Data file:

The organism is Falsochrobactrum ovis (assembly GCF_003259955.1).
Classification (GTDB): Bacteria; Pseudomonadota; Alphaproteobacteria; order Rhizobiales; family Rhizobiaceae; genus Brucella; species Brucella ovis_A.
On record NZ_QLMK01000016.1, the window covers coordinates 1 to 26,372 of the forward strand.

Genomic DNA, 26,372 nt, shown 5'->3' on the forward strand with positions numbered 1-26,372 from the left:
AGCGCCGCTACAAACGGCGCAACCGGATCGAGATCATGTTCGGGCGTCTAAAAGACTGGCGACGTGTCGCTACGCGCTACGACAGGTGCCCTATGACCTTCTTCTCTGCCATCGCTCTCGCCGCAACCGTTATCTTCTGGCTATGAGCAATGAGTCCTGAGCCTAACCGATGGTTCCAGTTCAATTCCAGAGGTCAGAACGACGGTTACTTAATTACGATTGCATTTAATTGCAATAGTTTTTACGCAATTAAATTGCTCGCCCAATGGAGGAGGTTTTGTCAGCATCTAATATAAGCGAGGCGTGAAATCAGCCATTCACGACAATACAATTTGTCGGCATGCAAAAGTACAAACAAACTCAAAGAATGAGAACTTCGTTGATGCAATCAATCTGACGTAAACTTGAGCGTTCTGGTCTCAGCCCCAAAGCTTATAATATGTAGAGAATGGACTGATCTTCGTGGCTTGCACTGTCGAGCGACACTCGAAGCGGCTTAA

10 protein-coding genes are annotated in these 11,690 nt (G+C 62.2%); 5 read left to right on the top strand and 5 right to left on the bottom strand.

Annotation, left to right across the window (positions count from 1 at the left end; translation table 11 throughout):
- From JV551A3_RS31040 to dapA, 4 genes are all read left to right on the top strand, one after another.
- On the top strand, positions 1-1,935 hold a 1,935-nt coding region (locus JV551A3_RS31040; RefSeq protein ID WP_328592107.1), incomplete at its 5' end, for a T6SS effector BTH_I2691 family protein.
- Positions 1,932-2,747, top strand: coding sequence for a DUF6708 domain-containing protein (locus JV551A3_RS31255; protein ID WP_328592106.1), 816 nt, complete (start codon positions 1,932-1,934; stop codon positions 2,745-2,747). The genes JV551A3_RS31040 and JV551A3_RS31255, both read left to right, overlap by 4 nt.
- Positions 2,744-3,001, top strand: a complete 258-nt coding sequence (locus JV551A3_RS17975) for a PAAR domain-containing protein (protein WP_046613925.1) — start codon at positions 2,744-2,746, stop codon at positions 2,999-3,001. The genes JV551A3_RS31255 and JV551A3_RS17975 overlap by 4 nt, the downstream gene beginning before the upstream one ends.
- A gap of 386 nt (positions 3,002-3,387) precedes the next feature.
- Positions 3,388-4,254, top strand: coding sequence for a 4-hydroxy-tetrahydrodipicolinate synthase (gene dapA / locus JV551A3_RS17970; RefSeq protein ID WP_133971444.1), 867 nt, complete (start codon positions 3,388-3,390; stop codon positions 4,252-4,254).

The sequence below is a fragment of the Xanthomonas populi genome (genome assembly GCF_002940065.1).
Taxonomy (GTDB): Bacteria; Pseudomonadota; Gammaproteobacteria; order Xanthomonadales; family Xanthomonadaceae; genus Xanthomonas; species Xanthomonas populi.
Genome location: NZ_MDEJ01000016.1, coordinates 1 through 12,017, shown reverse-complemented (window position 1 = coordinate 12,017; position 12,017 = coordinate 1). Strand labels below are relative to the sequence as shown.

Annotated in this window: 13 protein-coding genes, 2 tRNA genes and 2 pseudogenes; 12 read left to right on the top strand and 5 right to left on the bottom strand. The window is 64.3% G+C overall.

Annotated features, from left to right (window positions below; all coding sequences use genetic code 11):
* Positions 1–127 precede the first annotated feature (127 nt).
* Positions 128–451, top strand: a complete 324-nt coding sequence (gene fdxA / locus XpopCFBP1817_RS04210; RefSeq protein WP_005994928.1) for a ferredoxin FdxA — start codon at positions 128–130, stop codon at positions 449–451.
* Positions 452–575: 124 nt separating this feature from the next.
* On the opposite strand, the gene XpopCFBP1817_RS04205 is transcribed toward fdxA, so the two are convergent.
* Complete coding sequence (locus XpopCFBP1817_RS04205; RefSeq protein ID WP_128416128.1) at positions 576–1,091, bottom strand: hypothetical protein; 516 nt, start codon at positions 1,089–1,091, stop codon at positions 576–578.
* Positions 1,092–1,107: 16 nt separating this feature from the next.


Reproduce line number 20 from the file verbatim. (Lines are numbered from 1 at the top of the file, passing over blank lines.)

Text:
* Positions 128–451, top strand: a complete 324-nt coding sequence (gene fdxA / locus XpopCFBP1817_RS04210; RefSeq protein WP_005994928.1) for a ferredoxin FdxA — start codon at positions 128–130, stop codon at positions 449–451.